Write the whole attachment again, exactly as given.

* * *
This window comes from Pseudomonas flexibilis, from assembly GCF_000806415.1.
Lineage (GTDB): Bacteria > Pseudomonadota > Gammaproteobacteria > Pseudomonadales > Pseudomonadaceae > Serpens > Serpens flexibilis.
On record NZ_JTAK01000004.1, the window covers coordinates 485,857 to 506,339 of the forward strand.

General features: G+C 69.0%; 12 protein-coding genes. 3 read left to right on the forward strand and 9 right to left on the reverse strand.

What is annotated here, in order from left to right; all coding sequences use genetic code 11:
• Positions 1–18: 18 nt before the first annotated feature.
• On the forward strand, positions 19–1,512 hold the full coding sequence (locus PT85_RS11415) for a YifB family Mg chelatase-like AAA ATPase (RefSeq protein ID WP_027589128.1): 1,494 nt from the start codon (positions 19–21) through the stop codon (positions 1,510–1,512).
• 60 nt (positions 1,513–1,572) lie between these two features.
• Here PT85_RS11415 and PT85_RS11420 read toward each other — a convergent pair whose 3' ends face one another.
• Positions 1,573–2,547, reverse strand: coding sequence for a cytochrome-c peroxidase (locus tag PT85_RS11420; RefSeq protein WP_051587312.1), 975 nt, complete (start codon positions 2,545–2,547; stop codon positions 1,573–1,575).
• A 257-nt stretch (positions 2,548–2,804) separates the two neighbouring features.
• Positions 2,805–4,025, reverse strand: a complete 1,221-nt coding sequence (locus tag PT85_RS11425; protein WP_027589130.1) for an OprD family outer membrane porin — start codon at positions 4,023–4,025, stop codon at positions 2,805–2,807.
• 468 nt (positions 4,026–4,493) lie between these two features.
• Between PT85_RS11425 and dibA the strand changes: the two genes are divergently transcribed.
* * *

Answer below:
This window comes from Pseudomonas flexibilis, from assembly GCF_000806415.1.
Lineage (GTDB): Bacteria > Pseudomonadota > Gammaproteobacteria > Pseudomonadales > Pseudomonadaceae > Serpens > Serpens flexibilis.
On record NZ_JTAK01000004.1, the window covers coordinates 485,857 to 506,339 of the forward strand.

General features: G+C 69.0%; 12 protein-coding genes. 3 read left to right on the forward strand and 9 right to left on the reverse strand.

What is annotated here, in order from left to right; all coding sequences use genetic code 11:
• Positions 1–18: 18 nt before the first annotated feature.
• On the forward strand, positions 19–1,512 hold the full coding sequence (locus PT85_RS11415) for a YifB family Mg chelatase-like AAA ATPase (RefSeq protein ID WP_027589128.1): 1,494 nt from the start codon (positions 19–21) through the stop codon (positions 1,510–1,512).
• 60 nt (positions 1,513–1,572) lie between these two features.
• Here PT85_RS11415 and PT85_RS11420 read toward each other — a convergent pair whose 3' ends face one another.
• Positions 1,573–2,547, reverse strand: coding sequence for a cytochrome-c peroxidase (locus tag PT85_RS11420; RefSeq protein WP_051587312.1), 975 nt, complete (start codon positions 2,545–2,547; stop codon positions 1,573–1,575).
• A 257-nt stretch (positions 2,548–2,804) separates the two neighbouring features.
• Positions 2,805–4,025, reverse strand: a complete 1,221-nt coding sequence (locus tag PT85_RS11425; protein WP_027589130.1) for an OprD family outer membrane porin — start codon at positions 4,023–4,025, stop codon at positions 2,805–2,807.
• 468 nt (positions 4,026–4,493) lie between these two features.
• Between PT85_RS11425 and dibA the strand changes: the two genes are divergently transcribed.